Monthly Archives: May 2010

Oral Health Guidelines for Pregnant Women


When you are an expecting mother or planning to get pregnant it is important to know some oral health factors that would aid and have impact on the health of mother and the growth of fetus.

When to see a dentist?

It is best to see a dentist before you plan for pregnancy. It is easier to treat your dental decays and gum disease before you get pregnant as body changes may complicate some of the dental diseases. Continue reading

Ever wonder how a dentist is so good at managing children ?

pediatric dentistNon pharmacological management of children s dental  in the dental surgery

Non pharmacological means without the use of any drugs or medicine to manage or control a child’s behavior in the dental surgery so that dental treatment can be done. Most pediatric dentist will use this common method on your children. The method of using drugs or pharmacological methods are usually reserved for those really anxious or extremely uncontrollable children. A useful example would be the use of nitrous oxide in Pediatric dental clinics. Although it was not very popular 10 years ago, it is a commonly practiced now.

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Common Inflammatory Disease of the Jaw Bone

jaw boneInflammatory Disease of the Bone

Inflammation is a protective tissue response to injury or destruction of tissues, which serves to destroy, dilute, or wall off both the injurious agent and the injured tissues. The classical signs of acute inflammation are pain (dolor), heat (calor), redness (rubor), swelling (tumor), and loss of function (functio laesa). Continue reading

Post tooth extraction complications

edemaFacial Edema (swelling)

Many surgical dental extractions results in extraction complications like facial edema or facial swelling after surgery. Routine extractions of a single tooth will probably result in swelling that the patient can see, whereas the tooth extraction of multiple impacted teeth with the reflections of soft tissue and removal of jaw bone may result in moderately large  amounts of facial swelling. The facial swelling usually reaches its maximum size 24 to 48 hours after the surgical extraction procedure. The facial swelling begins to subside on the third or fourth day and is usually gone by the end of the first week. Increased swelling after the third day may indicate jaw infection at the surgical tooth extraction site. Continue reading

Oral Health Pt 3: Importance of saliva

Continued from Pt 2

Saliva and oral health

Saliva is an integral part of oral health and many people do not actually realise the importance of saliva has in our mouth. The role of saliva is often underplayed due to lack of awareness. Saliva has many important functions and it is unfortunate that most people would only realise this when they have a chronic case of xerostomia or dry mouth, which is often hard to manage as treatment available involves mainly palliative care rather than a cure.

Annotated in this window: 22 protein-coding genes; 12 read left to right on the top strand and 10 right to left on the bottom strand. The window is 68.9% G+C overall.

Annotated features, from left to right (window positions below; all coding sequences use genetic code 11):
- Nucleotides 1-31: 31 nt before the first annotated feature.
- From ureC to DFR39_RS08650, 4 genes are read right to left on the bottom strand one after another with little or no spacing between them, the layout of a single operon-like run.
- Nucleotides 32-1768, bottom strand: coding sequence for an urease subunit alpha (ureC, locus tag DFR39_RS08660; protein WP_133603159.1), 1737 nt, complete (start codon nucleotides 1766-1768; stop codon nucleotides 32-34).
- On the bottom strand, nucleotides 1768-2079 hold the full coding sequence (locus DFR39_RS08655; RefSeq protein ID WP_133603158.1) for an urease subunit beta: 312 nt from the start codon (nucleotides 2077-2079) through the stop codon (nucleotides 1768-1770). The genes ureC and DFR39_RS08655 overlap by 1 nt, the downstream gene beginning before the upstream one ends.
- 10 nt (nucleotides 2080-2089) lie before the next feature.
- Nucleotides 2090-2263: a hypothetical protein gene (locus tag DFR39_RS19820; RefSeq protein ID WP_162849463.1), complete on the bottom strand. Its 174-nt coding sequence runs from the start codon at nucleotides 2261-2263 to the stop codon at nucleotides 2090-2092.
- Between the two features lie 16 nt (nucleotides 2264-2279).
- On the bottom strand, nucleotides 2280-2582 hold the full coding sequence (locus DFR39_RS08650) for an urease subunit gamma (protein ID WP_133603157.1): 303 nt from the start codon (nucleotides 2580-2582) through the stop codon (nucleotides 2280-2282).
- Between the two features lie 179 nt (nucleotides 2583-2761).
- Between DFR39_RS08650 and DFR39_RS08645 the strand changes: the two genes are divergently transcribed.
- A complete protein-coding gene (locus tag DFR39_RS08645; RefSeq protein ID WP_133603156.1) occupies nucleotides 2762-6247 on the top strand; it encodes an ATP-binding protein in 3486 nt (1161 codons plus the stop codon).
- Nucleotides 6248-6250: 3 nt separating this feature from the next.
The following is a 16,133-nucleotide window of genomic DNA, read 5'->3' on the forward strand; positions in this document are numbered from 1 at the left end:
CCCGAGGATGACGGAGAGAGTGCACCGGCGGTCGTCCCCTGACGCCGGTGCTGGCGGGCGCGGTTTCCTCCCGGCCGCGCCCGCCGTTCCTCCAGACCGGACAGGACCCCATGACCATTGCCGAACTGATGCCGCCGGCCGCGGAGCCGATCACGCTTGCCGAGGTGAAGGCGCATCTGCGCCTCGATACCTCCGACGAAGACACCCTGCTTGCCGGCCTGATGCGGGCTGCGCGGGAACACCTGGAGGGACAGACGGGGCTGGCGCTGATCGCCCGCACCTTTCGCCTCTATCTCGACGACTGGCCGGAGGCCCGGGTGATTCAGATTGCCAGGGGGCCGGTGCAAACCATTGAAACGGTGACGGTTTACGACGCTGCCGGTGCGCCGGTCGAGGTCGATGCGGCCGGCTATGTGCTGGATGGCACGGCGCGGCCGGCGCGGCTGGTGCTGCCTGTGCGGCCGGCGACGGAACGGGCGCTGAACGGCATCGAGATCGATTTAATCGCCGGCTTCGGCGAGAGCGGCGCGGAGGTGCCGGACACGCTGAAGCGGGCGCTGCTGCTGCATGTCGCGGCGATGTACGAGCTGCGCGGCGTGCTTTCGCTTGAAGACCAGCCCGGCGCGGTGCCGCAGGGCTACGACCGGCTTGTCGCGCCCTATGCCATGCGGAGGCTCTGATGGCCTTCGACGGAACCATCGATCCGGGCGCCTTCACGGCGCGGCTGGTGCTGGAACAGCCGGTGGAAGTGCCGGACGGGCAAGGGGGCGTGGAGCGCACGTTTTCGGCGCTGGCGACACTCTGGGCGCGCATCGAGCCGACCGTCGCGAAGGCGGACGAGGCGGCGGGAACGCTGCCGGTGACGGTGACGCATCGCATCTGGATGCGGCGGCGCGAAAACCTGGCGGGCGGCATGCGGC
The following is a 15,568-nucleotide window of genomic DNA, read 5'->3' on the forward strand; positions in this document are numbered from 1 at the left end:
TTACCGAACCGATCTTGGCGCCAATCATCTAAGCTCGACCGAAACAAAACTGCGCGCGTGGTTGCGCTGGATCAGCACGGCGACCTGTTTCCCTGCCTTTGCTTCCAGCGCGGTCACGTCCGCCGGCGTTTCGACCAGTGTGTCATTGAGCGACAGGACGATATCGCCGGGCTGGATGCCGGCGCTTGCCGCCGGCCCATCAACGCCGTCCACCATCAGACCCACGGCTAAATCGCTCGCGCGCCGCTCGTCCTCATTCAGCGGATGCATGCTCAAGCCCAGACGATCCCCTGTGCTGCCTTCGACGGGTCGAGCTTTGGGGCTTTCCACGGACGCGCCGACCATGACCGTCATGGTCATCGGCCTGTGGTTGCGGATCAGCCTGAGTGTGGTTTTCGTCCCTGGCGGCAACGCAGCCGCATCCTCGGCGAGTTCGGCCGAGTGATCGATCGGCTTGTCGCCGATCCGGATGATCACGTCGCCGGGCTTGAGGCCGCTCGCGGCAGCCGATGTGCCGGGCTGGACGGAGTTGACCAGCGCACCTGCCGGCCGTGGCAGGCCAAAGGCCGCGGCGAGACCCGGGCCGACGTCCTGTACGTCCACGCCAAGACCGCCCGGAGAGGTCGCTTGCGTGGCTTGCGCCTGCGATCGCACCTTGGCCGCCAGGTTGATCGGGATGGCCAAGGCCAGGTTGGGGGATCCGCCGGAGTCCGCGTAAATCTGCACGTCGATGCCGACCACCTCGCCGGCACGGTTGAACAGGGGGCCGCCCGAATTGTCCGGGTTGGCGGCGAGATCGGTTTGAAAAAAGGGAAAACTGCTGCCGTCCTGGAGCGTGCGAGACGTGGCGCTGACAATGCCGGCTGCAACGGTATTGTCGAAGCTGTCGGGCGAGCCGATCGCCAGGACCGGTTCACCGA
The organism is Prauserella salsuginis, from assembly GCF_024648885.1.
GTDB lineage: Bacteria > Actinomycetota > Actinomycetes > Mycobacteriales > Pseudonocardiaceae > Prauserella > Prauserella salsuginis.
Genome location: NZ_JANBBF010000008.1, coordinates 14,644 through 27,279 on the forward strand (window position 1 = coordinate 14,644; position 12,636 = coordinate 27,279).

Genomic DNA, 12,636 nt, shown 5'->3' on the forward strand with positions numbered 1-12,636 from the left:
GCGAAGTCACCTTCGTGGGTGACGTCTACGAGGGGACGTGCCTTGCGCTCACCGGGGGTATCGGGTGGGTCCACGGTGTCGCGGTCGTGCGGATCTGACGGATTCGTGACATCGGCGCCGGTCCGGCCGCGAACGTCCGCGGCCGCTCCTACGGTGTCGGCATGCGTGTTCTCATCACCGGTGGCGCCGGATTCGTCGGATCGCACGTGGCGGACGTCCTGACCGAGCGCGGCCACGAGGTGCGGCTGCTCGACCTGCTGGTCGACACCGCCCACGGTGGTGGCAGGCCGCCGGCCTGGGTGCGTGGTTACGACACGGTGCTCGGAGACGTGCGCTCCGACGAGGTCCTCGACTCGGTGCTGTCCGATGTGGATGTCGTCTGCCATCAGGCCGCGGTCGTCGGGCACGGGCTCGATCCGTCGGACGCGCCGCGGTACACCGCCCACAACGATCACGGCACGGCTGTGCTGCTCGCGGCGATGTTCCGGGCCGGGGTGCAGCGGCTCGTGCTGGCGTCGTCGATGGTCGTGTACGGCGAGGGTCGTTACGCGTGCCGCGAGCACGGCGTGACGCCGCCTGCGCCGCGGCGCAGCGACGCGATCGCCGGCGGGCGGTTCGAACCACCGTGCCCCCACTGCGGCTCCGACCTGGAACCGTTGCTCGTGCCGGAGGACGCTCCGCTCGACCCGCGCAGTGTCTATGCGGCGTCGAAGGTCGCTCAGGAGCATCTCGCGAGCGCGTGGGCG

Function of saliva

There are three major salivary glands found in the mouth, along with many more minor ones. Each of the major salivary glands produces slightly different quality of secretion, some being more watery and others with a thicker consistency. All these secretions are combined together in the mouth to form salivaSaliva consists of mainly water (95%), enzymes, salivary proteins and ions.  Continue reading

Management of bleeding after a tooth extraction

tooth extractionIntroduction to the management of tooth extraction bleeding

Many patients do not know what to expect after having there tooth extracted at the dentist. Some panic when they see some blood on their mouth whereas some do not even bother if they bleed out profusely. This is a simple instruction guide for patients to follow so that they can manage the bleeding at the surgical tooth extraction site. Continue reading

Management of pain and promotion of healing after a tooth extraction

tooth extractionManagement of post surgical tooth extraction pain

All patients should expect a certain amount of tooth extraction pain after a surgical dental extraction. Therefore, it is important for the dental surgeon to discuss this issue carefully with each patient before discharging them from the office. The surgeon will have to help the patient to have a realistic expectation of what type of pain that may occur and the intensity of the pain as well. Continue reading

Oral Health Pt 2: Effects of toothbrushing, dietary sugars and acids

Flickr Toothbrush (36th/52)

Toothbrushing improves oral health

Continue from Part 1

What affects oral health?

The obvious answer would be oral hygiene care. Importance of tooth brushing cannot be stressed enough and the quality, rather than the quantity matters more. While most people brush two, some even three times a day, the truth is that it does not necessarily prevent you from dental problems such as dental decay or gingivitis especially if you are not brushing appropriately. Having a good tooth brushing technique is crucial to good oral health as being able to remove plaque effectively is directly related to the state of your mouth. In fact, some people with very good tooth brushing technique and reasonable sugar intake are actually able to get away with just brushing once a day without developing any dental problems. The only reason that dentists are advocating their patients to brush twice a day being most people of the population will fail to remove plaque adequately and requires that extra kick to help maintain oral health at good levels. Continue reading